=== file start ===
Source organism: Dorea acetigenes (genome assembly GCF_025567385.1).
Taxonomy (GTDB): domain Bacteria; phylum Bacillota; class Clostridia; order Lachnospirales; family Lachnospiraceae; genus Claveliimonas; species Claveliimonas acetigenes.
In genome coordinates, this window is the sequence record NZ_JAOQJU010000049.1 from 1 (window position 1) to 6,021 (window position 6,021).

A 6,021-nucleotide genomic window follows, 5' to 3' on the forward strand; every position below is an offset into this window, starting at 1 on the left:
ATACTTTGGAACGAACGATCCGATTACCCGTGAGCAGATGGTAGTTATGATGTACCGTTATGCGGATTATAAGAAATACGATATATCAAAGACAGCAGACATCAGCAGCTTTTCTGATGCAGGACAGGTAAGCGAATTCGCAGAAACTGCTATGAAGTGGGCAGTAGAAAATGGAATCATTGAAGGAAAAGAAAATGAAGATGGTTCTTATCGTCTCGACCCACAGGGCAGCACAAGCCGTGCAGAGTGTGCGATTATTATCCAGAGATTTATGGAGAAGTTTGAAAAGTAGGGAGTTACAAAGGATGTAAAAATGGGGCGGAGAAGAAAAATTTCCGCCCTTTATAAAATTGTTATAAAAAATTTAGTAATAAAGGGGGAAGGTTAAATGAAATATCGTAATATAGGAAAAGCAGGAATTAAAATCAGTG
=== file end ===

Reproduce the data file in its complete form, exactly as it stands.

Source organism: Dorea acetigenes (genome assembly GCF_025567385.1).
Taxonomy (GTDB): domain Bacteria; phylum Bacillota; class Clostridia; order Lachnospirales; family Lachnospiraceae; genus Claveliimonas; species Claveliimonas acetigenes.
In genome coordinates, this window is the sequence record NZ_JAOQJU010000049.1 from 1 (window position 1) to 6,021 (window position 6,021).

A 6,021-nucleotide genomic window follows, 5' to 3' on the forward strand; every position below is an offset into this window, starting at 1 on the left:
ATACTTTGGAACGAACGATCCGATTACCCGTGAGCAGATGGTAGTTATGATGTACCGTTATGCGGATTATAAGAAATACGATATATCAAAGACAGCAGACATCAGCAGCTTTTCTGATGCAGGACAGGTAAGCGAATTCGCAGAAACTGCTATGAAGTGGGCAGTAGAAAATGGAATCATTGAAGGAAAAGAAAATGAAGATGGTTCTTATCGTCTCGACCCACAGGGCAGCACAAGCCGTGCAGAGTGTGCGATTATTATCCAGAGATTTATGGAGAAGTTTGAAAAGTAGGGAGTTACAAAGGATGTAAAAATGGGGCGGAGAAGAAAAATTTCCGCCCTTTATAAAATTGTTATAAAAAATTTAGTAATAAAGGGGGAAGGTTAAATGAAATATCGTAATATAGGAAAAGCAGGAATTAAAATCAGTG